Terry writes

“The government wants to reduce ‘green tape’ to speed up the decision-making process on development projects. They should at the same time encourage companies to abandon this nanny-state approach to field work, to free us from the OH&S tape that prevents us from properly surveying fauna and flora, and which increases costs to industry when OH&S staff spend their days trailing ecologists in the field….”

To achieve this government needs to educate the community about workplace safety and not simply about compliance with the laws.  It needs a mature approach to OHS that acknowledges the mishandling and misinterpretation of OHS by companies and OHS professionals over many years.  It also needs to acknowledge that many workers already work safely and that they have learnt to do so through experience and the sharing of wisdom by mentors.

Thankfully Terry wrote his OHS perspective down.  He began the process of discussion.  Too few people do this and without people talking about their frustrations and the ridiculousness of OHS, the ridiculousness continues and becomes an unnecessary political debate.

Kevin Jones

4 thoughts on “One man’s frustration with OHS illustrates larger safety dysfunctions”

  1. Just a few thoughts I had when reading Kevin\’s excellent analysis and post.

    Is this attitude towards safety common amongst \”conservationists\”?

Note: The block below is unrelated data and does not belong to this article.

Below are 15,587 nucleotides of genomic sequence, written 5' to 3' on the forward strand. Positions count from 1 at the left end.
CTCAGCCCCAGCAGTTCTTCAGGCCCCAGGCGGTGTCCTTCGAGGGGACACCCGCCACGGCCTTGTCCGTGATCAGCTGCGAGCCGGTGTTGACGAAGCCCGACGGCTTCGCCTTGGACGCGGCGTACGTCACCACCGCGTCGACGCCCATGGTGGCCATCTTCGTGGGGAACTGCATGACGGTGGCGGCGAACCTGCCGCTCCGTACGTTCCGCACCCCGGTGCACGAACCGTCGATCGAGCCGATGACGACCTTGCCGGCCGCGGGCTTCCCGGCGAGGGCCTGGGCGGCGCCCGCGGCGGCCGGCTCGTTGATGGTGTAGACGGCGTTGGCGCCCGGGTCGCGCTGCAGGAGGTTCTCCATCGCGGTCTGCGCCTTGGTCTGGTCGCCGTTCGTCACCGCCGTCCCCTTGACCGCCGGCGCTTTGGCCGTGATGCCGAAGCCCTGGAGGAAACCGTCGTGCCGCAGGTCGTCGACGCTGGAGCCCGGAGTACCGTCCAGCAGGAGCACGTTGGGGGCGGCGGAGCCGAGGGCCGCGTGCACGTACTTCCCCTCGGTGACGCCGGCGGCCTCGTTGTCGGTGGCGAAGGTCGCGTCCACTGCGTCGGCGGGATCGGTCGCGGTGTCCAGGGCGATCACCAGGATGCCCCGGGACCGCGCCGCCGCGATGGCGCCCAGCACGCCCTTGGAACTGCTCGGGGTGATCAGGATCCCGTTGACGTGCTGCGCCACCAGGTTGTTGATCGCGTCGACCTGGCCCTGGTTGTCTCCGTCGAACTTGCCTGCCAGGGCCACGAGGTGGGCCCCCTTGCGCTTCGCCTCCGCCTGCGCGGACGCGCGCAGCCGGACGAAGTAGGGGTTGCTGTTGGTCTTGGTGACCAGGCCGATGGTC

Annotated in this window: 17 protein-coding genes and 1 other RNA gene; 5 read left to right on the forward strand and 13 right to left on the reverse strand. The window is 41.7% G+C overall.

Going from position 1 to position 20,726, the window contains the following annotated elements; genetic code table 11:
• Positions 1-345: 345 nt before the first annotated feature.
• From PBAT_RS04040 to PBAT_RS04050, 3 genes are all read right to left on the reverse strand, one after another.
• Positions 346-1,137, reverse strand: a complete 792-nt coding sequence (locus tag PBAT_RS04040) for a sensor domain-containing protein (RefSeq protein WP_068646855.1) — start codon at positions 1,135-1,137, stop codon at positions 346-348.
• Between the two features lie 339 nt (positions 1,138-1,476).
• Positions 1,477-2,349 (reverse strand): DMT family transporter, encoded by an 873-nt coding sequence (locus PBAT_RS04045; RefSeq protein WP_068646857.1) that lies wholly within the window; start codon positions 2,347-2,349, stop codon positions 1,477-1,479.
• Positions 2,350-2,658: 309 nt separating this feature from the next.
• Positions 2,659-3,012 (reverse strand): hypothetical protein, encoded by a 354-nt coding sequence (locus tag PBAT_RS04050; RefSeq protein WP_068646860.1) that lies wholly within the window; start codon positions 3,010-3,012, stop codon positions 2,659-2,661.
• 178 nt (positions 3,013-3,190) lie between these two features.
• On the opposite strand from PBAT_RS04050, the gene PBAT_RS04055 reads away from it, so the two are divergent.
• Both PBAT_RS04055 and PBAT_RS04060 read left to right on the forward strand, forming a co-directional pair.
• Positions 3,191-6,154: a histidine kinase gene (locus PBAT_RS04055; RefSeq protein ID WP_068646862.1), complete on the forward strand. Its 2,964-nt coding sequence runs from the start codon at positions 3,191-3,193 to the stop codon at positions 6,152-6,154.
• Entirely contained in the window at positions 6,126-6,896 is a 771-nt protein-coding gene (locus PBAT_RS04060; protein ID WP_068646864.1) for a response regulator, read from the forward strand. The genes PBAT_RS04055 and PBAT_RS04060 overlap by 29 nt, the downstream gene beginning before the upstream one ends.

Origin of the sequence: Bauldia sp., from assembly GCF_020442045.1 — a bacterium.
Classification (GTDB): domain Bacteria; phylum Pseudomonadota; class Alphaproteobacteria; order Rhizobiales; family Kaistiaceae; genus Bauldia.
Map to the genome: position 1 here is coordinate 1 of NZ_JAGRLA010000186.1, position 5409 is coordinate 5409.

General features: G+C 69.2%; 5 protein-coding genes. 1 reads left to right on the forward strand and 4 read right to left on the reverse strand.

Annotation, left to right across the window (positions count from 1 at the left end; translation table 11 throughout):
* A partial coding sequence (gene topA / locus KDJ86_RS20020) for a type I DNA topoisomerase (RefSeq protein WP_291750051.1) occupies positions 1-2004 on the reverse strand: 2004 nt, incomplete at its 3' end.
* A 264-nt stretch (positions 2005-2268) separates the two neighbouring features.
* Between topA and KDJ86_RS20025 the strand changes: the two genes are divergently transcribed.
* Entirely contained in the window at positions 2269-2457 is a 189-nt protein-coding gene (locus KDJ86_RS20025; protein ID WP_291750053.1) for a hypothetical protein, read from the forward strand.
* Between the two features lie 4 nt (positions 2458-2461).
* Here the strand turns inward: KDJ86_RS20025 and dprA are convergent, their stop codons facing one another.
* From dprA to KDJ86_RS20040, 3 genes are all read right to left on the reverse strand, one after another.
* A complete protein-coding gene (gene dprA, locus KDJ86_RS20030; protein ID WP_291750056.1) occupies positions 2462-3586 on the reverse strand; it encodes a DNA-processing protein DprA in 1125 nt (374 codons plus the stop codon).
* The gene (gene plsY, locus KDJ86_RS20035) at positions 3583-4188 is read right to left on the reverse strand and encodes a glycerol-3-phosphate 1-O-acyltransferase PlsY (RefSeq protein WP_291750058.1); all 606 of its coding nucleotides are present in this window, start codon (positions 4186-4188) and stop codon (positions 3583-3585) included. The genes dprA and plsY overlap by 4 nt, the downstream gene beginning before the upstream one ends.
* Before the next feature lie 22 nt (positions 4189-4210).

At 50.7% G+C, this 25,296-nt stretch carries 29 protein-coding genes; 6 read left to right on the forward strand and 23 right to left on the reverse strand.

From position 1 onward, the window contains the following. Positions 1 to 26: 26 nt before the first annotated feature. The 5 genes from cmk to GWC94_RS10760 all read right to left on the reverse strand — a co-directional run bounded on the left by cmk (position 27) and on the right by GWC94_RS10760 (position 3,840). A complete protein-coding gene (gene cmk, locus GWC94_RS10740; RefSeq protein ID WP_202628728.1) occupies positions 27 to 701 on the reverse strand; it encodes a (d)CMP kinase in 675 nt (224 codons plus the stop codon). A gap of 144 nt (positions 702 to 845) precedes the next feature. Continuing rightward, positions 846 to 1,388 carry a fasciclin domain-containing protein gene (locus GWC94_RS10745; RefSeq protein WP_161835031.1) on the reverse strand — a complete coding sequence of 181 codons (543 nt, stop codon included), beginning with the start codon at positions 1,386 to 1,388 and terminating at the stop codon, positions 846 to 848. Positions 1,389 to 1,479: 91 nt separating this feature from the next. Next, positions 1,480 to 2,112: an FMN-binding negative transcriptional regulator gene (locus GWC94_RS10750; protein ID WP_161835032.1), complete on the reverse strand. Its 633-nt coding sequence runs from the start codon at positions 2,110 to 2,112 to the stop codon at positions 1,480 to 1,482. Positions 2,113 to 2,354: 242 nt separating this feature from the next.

Are the findings from the Royal Commission into the Cave Creek Disaster in NZ in 1995 applicable here? (extracts from commission findings are available on Wikipedia and elsewhere on the internet).

    \”A Commission of Inquiry into the accident, headed by District Judge Graeme Noble, highlighted a number of serious concerns with the Department of Conservation\’s construction of the platform. Specific concerns that were raised included:

    1 The platform had not been designed or approved by a qualified engineer.
    2 None of the people involved in building the platform were qualified engineers.
    3 Nails were used to secure the platform instead of bolts (as intended by the design), because an appropriate drill had not been taken to the building site.
    4 The steps to the platform, which were supposed to be attached as a counterweight, had not been properly attached.
    5 A Building Consent had never been obtained for the platform. By the time this was realised, the plans had been lost and replacement (and incorrect) schematics were hastily drawn by an unqualified volunteer exchange student so as to lodge a retrospective application. Further confusion about the Building Act then resulted in the consent never being lodged.
    6 The platform was not listed in any register that would have resulted in regular inspections.
    7 A warning sign for the platform, suggesting a maximum limit of five people, had been ordered but was never installed at the site.\”

    Do these findings suggest a culture of taking short cuts, of self perceived moralities and values as being superior to others (the ends justifies the means) and knowing better than subject matter specialists on technical matters?

    The ecologist indicates by his own words it is possible access is not gained to specialist knowledge when many would think it prudent to do so. Is this because of the existence of Groupthink-like behaviour similar to that which existed in the DOC in NZ; where outsiders were seen as \”dangerous to their intentions and goals\” and their own \”inherent belief in the rightness and goodness of their cause justifying their own flawed decision making\”. Is this decision making also influenced by \”selection bias, mind guards, self censoring behaviour\” and \”excessive consensus seeking\” to produce an \”illusion of unanimity\” (Janis, 1972)?

    Is this the type of thinking we are dealing with here?